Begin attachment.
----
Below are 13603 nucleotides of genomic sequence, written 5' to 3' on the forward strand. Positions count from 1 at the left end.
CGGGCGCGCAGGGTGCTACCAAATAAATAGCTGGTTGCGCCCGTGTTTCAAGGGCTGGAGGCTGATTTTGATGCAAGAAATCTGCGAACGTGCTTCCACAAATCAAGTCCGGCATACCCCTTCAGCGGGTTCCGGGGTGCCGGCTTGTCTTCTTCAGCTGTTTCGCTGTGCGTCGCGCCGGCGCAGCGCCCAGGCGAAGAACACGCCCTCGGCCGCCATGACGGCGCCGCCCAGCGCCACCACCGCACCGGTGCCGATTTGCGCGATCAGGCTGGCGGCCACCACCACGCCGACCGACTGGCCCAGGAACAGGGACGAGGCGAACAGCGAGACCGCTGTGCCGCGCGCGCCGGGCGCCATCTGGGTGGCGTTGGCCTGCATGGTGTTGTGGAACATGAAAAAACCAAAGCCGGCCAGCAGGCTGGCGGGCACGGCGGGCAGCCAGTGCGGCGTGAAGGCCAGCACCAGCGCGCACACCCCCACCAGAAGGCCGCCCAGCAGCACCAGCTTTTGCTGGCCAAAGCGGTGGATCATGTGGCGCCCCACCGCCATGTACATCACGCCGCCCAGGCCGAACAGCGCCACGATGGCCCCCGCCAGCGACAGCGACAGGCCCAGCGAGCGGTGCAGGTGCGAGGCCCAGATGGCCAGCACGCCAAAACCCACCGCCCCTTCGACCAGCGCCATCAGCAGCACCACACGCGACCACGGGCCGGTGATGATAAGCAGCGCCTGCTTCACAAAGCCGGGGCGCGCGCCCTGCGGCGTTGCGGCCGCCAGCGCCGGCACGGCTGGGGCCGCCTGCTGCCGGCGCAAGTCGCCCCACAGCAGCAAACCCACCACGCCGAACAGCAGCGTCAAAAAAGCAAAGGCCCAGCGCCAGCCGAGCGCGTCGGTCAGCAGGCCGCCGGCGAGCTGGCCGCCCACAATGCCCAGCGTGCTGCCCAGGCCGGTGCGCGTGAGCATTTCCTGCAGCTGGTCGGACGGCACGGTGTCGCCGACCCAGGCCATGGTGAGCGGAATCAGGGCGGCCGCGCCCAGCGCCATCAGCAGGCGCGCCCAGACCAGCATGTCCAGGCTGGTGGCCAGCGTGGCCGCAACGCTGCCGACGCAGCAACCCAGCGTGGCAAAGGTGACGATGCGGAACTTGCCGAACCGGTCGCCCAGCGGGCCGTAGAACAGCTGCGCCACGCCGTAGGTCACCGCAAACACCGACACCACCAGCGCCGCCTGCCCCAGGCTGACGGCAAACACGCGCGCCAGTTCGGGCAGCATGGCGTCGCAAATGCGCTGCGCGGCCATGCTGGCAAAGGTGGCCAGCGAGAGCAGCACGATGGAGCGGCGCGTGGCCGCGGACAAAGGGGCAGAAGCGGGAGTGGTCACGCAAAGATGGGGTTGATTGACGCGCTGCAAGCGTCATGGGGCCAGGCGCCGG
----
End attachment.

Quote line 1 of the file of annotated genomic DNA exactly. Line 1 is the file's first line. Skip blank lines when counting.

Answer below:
Below are 13603 nucleotides of genomic sequence, written 5' to 3' on the forward strand. Positions count from 1 at the left end.